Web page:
Leadership Lessons from St. Augustine

May 9, 2007 — Leave a comment

The executive minister from Christ’s Church–Jason Cullum–is a gifted leader and team builder. In his blog he details a field-trip that he led his team on last week and the lesson he gave them on teamwork.

I found it really helpful.

Here’s an excerpt:

Last week I took a team I had built from the ground up on a field trip. It was the last day I would be their leader. They are an incredible team. Passionate. Strong. Energetic. They truly embody the elements of a great team. I took them to The Castillo De San Marco. For those not up on the history of North Florida, the Castillo is the oldest remaining masonry fort in the United States. It was constructed in 1672 by Spain and was built completely of something called coquina. More on that later.

The fort was originally constructed for two purposes. One, as a protection for the city of St. Augustine and two, as an outpost for the growing Spanish colony in the new world. The Castillo De San Marco was never taken by force, even though it was attempted on several occasions. The unique design and composition of the coquina made it virtually impenetrable.
While the fort was never conquered by military might it was however, politically traded. The Castillo was transferred from country to country, from treaty to treaty. It went from the Spain to Britain, back to Spain, then to America, to the Confederate States and finally back to the United States. Through two hundred years, The Castillo De San Marco exchanged hands six times, yet never fell in battle. Nor did any of the tenants make any major changes to its unique design.

The Castillo has stood the test of war, expansion, weather and time. As I stood high up on one of the four bastions I realized how special a place this is. I was not only standing on an incredible feat of engineering and design, but I was face to face with a lesson my team needed to hear on my last day with them.

It is truly amazing to see how The Castillo De San Marco has stood the test of time. While one our field trip I asked a park ranger what allowed the structure to stay so strong. He simply said, “Coquina.” The entire fort was constructed with small, thousands of year old, sea shells. Well, it was a little more than just shells. While the compacted shells were quarried near by, they still required something to bond them together and provide their strength. That’s where clams came in. What they did was boil huge vats of clams until the clams broke down into their most basic form…lime. That lime was then combined with a little water and sand to make an almost impenetrable fortress.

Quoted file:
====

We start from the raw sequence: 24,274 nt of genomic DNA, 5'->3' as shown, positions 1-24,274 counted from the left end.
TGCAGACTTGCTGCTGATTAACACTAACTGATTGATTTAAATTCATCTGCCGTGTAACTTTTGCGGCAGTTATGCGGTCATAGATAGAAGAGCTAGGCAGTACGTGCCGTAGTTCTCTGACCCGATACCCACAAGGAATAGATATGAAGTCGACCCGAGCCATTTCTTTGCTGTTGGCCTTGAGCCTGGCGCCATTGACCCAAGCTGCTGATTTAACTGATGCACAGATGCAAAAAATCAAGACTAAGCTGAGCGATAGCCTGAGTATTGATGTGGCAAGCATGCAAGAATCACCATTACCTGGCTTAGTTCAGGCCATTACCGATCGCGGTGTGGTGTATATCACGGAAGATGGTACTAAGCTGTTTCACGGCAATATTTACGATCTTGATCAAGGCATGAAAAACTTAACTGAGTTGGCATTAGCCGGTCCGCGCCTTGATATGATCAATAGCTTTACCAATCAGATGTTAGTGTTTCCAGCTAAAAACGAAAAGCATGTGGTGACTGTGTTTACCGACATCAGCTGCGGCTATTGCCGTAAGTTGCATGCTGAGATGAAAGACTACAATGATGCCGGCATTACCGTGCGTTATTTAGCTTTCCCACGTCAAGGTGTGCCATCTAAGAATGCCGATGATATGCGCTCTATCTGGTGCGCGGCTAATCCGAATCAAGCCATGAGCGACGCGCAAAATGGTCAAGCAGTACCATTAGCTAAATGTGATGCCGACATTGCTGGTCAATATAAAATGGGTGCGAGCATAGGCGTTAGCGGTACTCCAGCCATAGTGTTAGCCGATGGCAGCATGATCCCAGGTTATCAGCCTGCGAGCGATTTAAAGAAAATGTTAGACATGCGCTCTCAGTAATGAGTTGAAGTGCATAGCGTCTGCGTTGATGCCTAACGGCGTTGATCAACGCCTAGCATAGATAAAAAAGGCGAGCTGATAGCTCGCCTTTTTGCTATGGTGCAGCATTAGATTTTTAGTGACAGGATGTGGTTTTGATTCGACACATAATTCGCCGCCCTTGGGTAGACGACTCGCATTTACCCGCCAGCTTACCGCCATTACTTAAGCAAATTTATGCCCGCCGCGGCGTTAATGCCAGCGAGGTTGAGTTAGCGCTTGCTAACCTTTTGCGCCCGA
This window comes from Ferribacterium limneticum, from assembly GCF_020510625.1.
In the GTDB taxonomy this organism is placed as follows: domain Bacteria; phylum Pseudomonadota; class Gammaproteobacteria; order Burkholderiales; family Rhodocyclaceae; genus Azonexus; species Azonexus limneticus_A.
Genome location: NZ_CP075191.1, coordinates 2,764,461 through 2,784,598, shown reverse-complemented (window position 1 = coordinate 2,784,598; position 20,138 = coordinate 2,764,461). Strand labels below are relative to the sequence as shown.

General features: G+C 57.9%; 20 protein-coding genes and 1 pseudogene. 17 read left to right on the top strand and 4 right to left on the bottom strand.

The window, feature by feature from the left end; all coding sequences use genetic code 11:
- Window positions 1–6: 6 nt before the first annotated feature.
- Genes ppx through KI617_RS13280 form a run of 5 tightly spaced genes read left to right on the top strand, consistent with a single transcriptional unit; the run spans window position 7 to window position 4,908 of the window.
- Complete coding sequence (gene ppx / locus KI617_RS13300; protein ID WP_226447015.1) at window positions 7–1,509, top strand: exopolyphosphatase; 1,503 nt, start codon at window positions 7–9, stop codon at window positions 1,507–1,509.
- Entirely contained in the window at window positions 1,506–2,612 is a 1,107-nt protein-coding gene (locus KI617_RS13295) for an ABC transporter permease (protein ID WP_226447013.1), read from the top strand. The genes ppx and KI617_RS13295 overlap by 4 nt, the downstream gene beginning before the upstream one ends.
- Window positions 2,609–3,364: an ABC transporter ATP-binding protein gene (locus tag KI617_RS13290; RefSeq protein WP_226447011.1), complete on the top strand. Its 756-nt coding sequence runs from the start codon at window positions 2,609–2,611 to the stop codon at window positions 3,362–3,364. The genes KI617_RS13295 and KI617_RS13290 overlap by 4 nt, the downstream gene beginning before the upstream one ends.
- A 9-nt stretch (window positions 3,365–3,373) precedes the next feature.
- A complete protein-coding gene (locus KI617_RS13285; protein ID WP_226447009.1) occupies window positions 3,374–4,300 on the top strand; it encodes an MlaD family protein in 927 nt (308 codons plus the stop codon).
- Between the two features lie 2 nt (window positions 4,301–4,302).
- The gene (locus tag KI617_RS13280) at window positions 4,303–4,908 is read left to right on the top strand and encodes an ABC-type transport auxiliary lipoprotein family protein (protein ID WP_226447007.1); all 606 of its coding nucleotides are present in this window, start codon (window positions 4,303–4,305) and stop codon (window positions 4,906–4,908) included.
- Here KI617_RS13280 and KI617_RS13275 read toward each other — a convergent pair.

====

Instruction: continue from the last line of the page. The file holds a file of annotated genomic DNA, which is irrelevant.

So if you break this team down to its most basic element what would you get? An enormous and passionate desire to impact the lives of kids. That’s simple. It’s why they do what they do. But it’s also how they do it that makes them unique.

Here are the eleven characteristics that set this team apart:
1. Trust. They trust each other. They trust their teams. They trust their programs.

2. People. They love people. They do what they do for people. Others come first.

3. Team. They are not alone and they never think individually. It’s about moving the entire group…even if it is one person at a time.

4. Work. They are not afraid of it. Great things require it. They model it to everyone.

5. Fun. They love to laugh…especially at themselves. While they are serious about what they do, they are never too serious to loose sight of the joy of what they do. Laughter keeps them grounded.

6. Big Picture. They see the forest…and the trees. They understand that they do not exist in a vacuum. Every decision or action affects another. They balance the extreme paradigm of big and little.

7. Excellence. They do everything great. They don’t accept much less. The people they serve deserve it. Whether it is their favorite activity or something they loathe, they do it right.

8. Creative. They are gifted to see unique ways for accomplishing rote activities. They make communication come alive. They provide texture for everything.

9. Ministry. They understand service and sacrifice. They understand that in the quiet moments, one on one is where most ministry occurs. They understand they don’t work in a 9 to 5 world. Ministry is caring enough to stay longer, listen more and serve better.

10. Discontent. They are never happy with the ways things are or have been. They always want to improve, grow and achieve their vision.

11. Servants. They desire to serve those around them…and each other. They believe the greatest impact they can make on the world is to meet the needs of others…even if it requires to put themselves second. They live to impact others.

While this may not be the formula to create great teams everywhere, it is what created a truly exceptional team here.

Here’s a link if you’d like to read more: the Fission blog


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